Hikers use turbans to rescue stranded men from river

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Five hikers originally from India used their turbans to save two men who had fallen into a river in Canada, NBC News reported.

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Kuljinder Kinda was hiking in Golden Ears Provincial Park in British Columbia on October 11 when another group of hikers told them that two men had slipped on the rocks and fallen into the stream near a waterfall.

A video of the incident is circulating online.

A lack of mobile reception meant that none of the hikers could call the emergency services, leaving a rescue as their only option.

They decided to created a rope out of their turbans and jackets.

“We were trying to think how we could get them out, but we didn’t know how to,” said Kinda, an electrician originally from Punjab, India.

“So we walked for about 10 minutes to find help and then came up with the idea to tie our turbans together.”

The five hikers removed their turbans and knotted them together to create a 10-meter makeshift rope.

“In Sikhi, we are taught to help someone in any way we can with anything we have, even our turban,” Kinda said.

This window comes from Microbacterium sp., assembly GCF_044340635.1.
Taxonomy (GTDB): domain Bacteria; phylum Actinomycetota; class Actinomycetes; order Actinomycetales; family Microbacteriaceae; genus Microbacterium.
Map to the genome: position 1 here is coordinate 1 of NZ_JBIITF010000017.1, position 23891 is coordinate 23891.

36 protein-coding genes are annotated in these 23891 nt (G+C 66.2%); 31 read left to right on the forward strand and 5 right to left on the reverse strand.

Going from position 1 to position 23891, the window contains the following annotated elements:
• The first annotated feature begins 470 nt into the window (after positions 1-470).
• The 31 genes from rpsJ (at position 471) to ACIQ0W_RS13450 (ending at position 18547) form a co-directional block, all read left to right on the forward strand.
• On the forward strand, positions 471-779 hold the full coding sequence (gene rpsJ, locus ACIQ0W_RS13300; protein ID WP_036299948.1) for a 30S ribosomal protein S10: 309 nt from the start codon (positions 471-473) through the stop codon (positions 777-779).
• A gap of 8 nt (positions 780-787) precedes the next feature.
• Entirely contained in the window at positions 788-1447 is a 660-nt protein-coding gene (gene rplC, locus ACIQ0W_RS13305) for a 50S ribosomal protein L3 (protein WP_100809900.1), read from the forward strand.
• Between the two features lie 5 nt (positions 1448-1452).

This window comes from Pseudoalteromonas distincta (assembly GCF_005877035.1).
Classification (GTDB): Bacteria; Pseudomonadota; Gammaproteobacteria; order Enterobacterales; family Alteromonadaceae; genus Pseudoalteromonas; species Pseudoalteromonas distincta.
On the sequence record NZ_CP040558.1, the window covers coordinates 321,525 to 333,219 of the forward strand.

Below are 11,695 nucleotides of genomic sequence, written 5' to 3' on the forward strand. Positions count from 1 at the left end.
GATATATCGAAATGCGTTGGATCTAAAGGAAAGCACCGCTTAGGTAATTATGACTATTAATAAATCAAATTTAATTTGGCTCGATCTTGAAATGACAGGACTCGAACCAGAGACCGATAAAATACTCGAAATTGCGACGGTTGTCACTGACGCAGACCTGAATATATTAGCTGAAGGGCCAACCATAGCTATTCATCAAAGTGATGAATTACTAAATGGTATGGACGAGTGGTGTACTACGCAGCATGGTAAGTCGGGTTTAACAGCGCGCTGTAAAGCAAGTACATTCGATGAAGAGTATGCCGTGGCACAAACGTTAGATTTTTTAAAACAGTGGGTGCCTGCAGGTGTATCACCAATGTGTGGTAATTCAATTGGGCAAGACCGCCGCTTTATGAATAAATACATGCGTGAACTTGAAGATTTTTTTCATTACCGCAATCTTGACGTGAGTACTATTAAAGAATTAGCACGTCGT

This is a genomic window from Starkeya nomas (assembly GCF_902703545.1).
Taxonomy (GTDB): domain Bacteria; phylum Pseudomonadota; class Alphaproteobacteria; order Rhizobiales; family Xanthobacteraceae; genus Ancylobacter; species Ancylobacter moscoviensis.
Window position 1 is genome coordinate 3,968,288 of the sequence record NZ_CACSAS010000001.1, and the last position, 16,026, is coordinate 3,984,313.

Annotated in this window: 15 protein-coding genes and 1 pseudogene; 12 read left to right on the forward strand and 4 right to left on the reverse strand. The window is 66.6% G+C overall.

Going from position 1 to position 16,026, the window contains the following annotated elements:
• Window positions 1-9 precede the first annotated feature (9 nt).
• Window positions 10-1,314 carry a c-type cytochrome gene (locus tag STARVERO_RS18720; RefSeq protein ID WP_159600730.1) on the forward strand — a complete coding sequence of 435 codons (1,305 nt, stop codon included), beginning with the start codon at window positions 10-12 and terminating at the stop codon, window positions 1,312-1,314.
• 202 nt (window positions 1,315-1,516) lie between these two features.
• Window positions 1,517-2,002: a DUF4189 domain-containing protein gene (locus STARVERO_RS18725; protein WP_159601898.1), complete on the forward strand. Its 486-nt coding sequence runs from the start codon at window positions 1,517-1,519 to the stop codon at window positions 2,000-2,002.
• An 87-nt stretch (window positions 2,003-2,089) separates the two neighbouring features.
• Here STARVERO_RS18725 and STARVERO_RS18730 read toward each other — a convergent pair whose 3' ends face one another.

He added that neither he or his friends were concerned about their own safety.

“We just really cared about the safety of the men,” he said.

The two rescued hikers thanked the group before leaving. They have not been identified.

“Signs on the access trails warn hikers about trail and waterfall hazards and to not proceed past the end of the established trails,” a British Columbia Environment Ministry spokesperson said.

Robert Laing, the search and rescue manager at Ridge Meadows Search and Rescue, was on duty when the incident occurred and was called to the scene, but the hikers had already been rescued.

“We spoke briefly with them but only to make sure they were fine and did not require medical aid,” he said.

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